10 Donna Cohen, “Homicide-Suicide in Older People, Psychiatric Times 17, no. 1 (2000): 1-7, https://www.baylor.edu/content/services/document.php/28830.pdf.
11 Donna Cohen, Maria Llorente, and Carl Eisdorfer, “Homicide-Suicide in Older Persons,” American Journal of Psychiatry 155, no. 3 (March 1998): 390-396, https://doi.org/10.1176/ajp.155.3.390.
13 Scott Eliason, “Murder-Suicide: A Review of the Recent Literature,” Journal of the American Academy of Psychiatry and the Law 37, no. 3 (2009): 371-376, http://jaapl.org/content/jaapl/37/3/371.full.pdf.
14 Joiner, 121-163.
15 George B. Palermo, “Murder-Suicide — An Extended Suicide,” International Journal of Offender Therapy and Comparative Criminology 38, no. 3 (1994): 205-216, https://doi.org/10.1177/0306624X9403800303.
16 Laura M. Schwab-Reese et al., “Homicide-Suicide Across the Lifespan: A Mixed Methods Examination of Factors Contributing to Older Adult Perpetration,” Aging & Mental Health 25, no. 9 (2021): 1750-1758, https://doi.org/10.1080/13607863.2020.1795620.
17 Sonia Salari, “Patterns of Intimate Partner Homicide Suicide in Later Life: Strategies for Prevention,” Clinical Interventions in Aging 2, no. 3 (February 2007): 441-452, https://www.researchgate.net/publication/5804080_Patterns_of_intimate_partner_homicide_suicide_in_later_life_Strategies_for_prevention.
18 Perry L. Collins et al., “Filicide-Suicide: In Search of Meaning,” North American Journal of Psychology 3, no. 2 (2001): 277-292, https://psycnet.apa.org/record/2001-11562-008.
19 Kimberly Van Orden and Yeates Conwell, “Suicides in Late Life,” Current Psychiatry Reports 13 (2011): 234-241, https://doi.org/10.1007/s11920-011-0193-3.
20 J. T. O. Cavanagh, D. G. C. Owens, and E. C. Johnstone, “Life Events in Suicide and Undetermined Death in Southeast Scotland: A Case-Control Study Using the Method of Psychological Autopsy,” Social Psychiatry and Psychiatric Epidemiology 34, no. 12 (December 1999): 645-650, https://doi.org/10.1007/s001270050187.
21 Camilla Haw, Daniel Harwood, and Keith Hawton, “Dementia and Suicidal Behavior: A Review of the Literature,” International Psychogeriatrics 21, no. 3 (June 2009): 440-453, https://doi.org/10.1017/S1041610209009065.
22 Katherine van Wormer, “The Dynamics of Murder-Suicide in Domestic Situations,” Brief Treatment and Crisis Intervention 8, no. 3 (August 2008): 274-282, https://doi.org/10.1093/brief-treatment/mhn012.
23 Marc Hillbrand, “Homicide-Suicide and Other Forms of Co-Occurring Aggression Against Self and Against Others,” Professional Psychology: Research and Practice 32, no. 6 (December 2001): 626-635, https://doi.org/10.1037/0735-7028.32.6.626.
24 Christina L. Patton, Matthew R. McNally, and William J. Fremouw, “Military Versus Civilian Murder-Suicide,” Journal of Interpersonal Violence 32, no. 17 (2017): 2566-2590, https://doi.org/10.1177/0886260515593299.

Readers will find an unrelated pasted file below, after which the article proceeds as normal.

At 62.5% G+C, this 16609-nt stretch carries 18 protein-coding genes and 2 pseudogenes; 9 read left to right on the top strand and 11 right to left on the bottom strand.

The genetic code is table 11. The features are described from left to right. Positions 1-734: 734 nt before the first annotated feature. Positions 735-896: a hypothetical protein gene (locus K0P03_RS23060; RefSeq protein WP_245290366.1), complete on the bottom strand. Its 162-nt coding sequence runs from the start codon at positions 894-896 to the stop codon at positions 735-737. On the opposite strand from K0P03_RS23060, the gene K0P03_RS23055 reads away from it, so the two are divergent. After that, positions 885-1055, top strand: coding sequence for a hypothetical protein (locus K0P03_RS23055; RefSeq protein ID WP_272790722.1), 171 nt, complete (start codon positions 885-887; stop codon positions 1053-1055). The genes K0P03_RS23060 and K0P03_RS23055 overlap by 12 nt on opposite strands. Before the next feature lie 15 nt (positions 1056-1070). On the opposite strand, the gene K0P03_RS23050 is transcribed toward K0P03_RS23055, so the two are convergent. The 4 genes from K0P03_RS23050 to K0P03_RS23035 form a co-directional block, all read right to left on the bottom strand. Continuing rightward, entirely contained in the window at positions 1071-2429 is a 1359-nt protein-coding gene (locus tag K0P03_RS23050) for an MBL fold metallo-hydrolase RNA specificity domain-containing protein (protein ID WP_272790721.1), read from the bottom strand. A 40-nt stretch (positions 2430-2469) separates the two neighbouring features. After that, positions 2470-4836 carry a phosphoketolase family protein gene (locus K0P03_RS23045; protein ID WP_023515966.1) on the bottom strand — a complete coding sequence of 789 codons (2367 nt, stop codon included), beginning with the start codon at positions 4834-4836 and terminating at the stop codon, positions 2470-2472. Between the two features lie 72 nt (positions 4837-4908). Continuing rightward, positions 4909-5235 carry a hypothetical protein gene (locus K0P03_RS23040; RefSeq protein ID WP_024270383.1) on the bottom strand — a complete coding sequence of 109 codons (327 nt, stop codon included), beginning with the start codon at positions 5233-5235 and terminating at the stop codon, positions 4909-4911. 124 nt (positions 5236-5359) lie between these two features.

25 Kimberly Van Orden et al., “The Interpersonal Theory of Suicide,” Psychology Review 117, no. 2 (2010): 575-600, https://doi.org/10.1037/a0018697.
26 Jane Koziol-McLain et al., “Risk Factors for Femicide-Suicide in Abusive Relationships: Results from a Multisite Case Control Study,” Violence and Victims 21, no. 1 (February 2006): 3-21, https://pubmed.ncbi.nlm.nih.gov/16494130/; and Joseph E. Logan, Allison Ertl, and Robert Bossarte, “Correlates of Intimate Partner Homicide Among Male Suicide Decedents with Known Intimate Partner Problems,” Suicide and Life-Threatening Behavior 49, no. 6 (December 2019): 1693-1706, https://doi.org/10.1111/sltb.12567.
27 Logan et al.
28 Panczak et al.
30 Eleanor Pam, “Police Homicide-Suicide in Relation to Domestic Violence,” in Suicide and Law Enforcement, ed. Donald C. Sheehan and Janet I. Warren (Washington, DC: Federal Bureau of Investigation, 2001), 357-363, https://www.ncjrs.gov/pdffiles1/193528-193589.pdf.
31 Vera A. Klinoff, Vincent B. Van Hasselt, and Ryan A. Black, “Homicide-Suicide in Police Families: An Analysis of Cases from 2007-2014,” Journal of Forensic Practice 17, no. 2 (2015): 101-116, https://doi.org/10.1108/JFP-07-2014-0019.
32 John M. Violanti, “Homicide-Suicide in Police Families: Aggression Full Circle,” International Journal of Emergency Mental Health 9, no. 2 (Spring 2007): 97-104, https://pubmed.ncbi.nlm.nih.gov/17725078/.
33 Rafaqat Cheema, “Black and Blue Bloods: Protecting Police Officer Families from Domestic Violence,” Family Court Review 54, no. 3 (2016): 487-500, https://doi.org/10.1111/fcre.12226.
35 Isaac Baron, “Officer-Involved Domestic Violence: The Mediating Factors,” Themis: Research Journal of Justice Studies and Forensic Science 6 (2018): 134-146, https://doi.org/10.31979/THEMIS.2018.0609.
36 Marieke Liem and Paul Nieuwbeerta, “Homicide Followed by Suicide: A Comparison with Homicide and Suicide,” Suicide and Life-Threatening Behavior 40, no. 2 (April 2010): 133-145, https://doi.org/10.1521/suli.2010.40.2.133.
38 Antoon A. Leenaars and Dale A. Lund, Suicide and Homicide-Suicide Among Police (New York: Routledge, 2010), https://doi.org/10.4324/9781315223636.
39 E. David Klonsky, Boaz Y. Saffer, and Craig J. Bryan, “Ideation-to-Action Theories of Suicide: A Conceptual and Empirical Update,” Current Opinion in Psychology 22 (August 2018): 38-43, https://doi.org/10.1016/j.copsyc.2017.07.020.
40 Rory C. O'Connor and Matthew K. Nock, “The Psychology of Suicidal Behaviour,” Lancet Psychiatry 1, no. 1 (2014): 73-85, https://doi.org/10.1016/S2215-0366(14)70222-6.
41 Robert I. Simon, “Suicide Rehearsals: A High-Risk Psychiatric Emergency,” Current Psychiatry 11, no. 7 (July 2012): 29-32, https://www.mdedge.com/psychiatry/article/64767/depression/suicide-rehearsals-high-risk-psychiatric-emergency.
42 Phillip N. Smith and Kelly C. Cukrowicz, “Capable of Suicide: A Functional Model of the Acquired Capability Component of the Interpersonal-Psychological Theory of Suicide,” Suicide and Life-Threatening Behavior 40, no. 3 (June 2010): 266-275, https://doi.org/10.1521/suli.2010.40.3.266.